The Nelson Mandela Centre of Memory is the official home of the Nelson Mandela Foundation. Situated in Houghton, the museum offers visitors a vast archive documenting the life, work and writings of the former statesman. The centre was opened in November 2013, exactly three years to the day after Mr Mandela last used the building as his office. His post-presidential office has been kept exactly as he left it.
Details: 107 Central Street, Houghton | 011 547 5600 | [email protected]
The ABSA Money Museum is the country's only banking and money museum. Situated in downtown Joburg, the museum traces the history of money usage back 4 500 years. The exhibition looks to when people exchanged commodities such as salt, seashells, beads and animals for services rendered. Coins and notes from all over the world are also on display. Ironically, for a museum all about money, the entrance here is free. All you need to take along is proof of identification.
Details: Barclays Towers West, 15 Troye St, Marshalltown | 011 350 4167 or 011 350 3003 | [email protected]
Credo Mutwa is one of South Africa's foremost traditional healers, believed to have the ability to foretell the future. He is also a respected artist and sculptor. The Credo Mutwa Cultural Village in Soweto is an open air museum display of Mutwa's sculptures made between 1974 and 1986. These sculptures and buildings depict African folklore, Zulu and Tsonga chiefs, traditional dwelling places, healing clinics and Mutwa's strange 'aliens'. Although in slight disrepair, this outdoor curation offers a museum experience unlike any other. Entrance is free daily from 6 AM - 6 PM.
Details: 991 Bochabela Street, Central Western Jabavu, Soweto | 011 930 1813
Do you know of any other free museum tours in the city? Let us know about them!
Children with an interest in science may have higher confidence levels than those who don't. This is because knowing how the world works the way it does, gives kids a sense of placement and understanding. Plus, science fields are always expanding, looking for a fresh young perspective. Get your child sparked up about science by taking them to holiday clubs and workshops. Otherwise, make a day of it and take the kids to one of Joburg's top museums. Once you have thoroughly explored the city's science centres, you can tackle a couple of DIY experiments at home.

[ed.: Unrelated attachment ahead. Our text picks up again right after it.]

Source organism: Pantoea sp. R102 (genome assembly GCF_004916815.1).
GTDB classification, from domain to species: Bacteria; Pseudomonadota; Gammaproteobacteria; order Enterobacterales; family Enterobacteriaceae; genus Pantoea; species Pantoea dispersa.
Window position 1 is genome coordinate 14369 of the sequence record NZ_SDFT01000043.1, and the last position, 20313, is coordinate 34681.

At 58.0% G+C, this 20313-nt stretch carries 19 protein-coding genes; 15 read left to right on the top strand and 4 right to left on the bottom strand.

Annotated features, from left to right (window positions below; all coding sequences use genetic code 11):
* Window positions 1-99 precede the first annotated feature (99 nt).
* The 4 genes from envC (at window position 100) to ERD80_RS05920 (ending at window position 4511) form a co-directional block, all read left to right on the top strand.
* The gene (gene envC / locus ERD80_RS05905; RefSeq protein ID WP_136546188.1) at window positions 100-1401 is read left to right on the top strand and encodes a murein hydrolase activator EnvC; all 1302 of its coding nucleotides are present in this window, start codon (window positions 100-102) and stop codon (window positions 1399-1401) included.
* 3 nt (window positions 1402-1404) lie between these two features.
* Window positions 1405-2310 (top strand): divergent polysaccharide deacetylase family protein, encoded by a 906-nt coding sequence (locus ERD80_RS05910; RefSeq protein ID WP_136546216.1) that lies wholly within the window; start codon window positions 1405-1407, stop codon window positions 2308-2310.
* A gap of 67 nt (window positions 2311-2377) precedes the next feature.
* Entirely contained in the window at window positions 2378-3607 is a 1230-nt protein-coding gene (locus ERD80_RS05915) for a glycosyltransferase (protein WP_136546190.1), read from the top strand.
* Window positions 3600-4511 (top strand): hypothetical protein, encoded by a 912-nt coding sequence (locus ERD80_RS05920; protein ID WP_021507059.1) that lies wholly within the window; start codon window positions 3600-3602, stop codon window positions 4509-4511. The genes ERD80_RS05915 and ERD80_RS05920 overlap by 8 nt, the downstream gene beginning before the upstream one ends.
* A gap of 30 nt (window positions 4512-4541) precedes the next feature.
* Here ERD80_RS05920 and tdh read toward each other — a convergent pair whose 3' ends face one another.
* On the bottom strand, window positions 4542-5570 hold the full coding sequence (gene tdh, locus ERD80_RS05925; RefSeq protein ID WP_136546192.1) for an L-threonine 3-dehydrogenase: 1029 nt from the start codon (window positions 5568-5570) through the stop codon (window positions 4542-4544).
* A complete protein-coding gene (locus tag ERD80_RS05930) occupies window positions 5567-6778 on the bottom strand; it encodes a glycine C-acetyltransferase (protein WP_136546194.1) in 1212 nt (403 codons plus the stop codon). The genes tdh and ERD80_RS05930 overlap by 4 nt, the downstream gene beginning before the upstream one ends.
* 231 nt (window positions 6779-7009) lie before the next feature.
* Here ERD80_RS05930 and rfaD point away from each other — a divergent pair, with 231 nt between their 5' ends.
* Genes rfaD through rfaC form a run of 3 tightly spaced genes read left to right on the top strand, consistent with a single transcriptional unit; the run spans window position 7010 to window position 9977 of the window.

The Sci Bono Discovery Centre is a dedicated science centre which caters to young minds. The centre supports maths, science and technology education. Sci Bono features over 350 interactive maths, science and technology exhibits, making it the largest and most visited science centre in South Africa. They host regular holiday programmes, as well as large scale exhibitions. Kids are invited to interact and play with the permanent exhibits at the centre. So, not only are they having fun, but learning at the very same time!
Click here to see what's currently being exhibited at the Sci Bono Discovery Centre.
Details: Corner of Miriam Makeba and Helen Joseph Streets, Newtown, Johannesburg | 011 639 8400 | [email protected]
The WITS Life Sciences Musuem is the only natural history museum located in Johannesburg. If your child has a keen interest in biology, archaeology or even just creepy, crawly things, this museum is definitely worth a visit. The main display area features skeletons, models and preserved specimens, as well as tanks with live fish and other animals. If you step just outside the museum, you can also meet WITS' resident iguana!
The museum is only open from 08:30 to 16:00 on weekdays, so take a day off during the school holidays to explore the natural world with the kids.
Details: 33 Station St, Braamfontein, University of the Witwatersrand, East Campus | 011 717 6467
The Adler Museum of Medicine is located at the WITS Medical campus in Parktown. The museum contains interesting and invaluable collections depicting the history of medicine, dentistry and pharmacy through the ages. However, what makes this medical science centre so special is the reconstructions of an African herb shop, a patient consulting a sangoma (traditional healer), a 20th century Johannesburg pharmacy, a doctor's consulting room, a dental surgery, an operating theatre and an optometry display of the same period.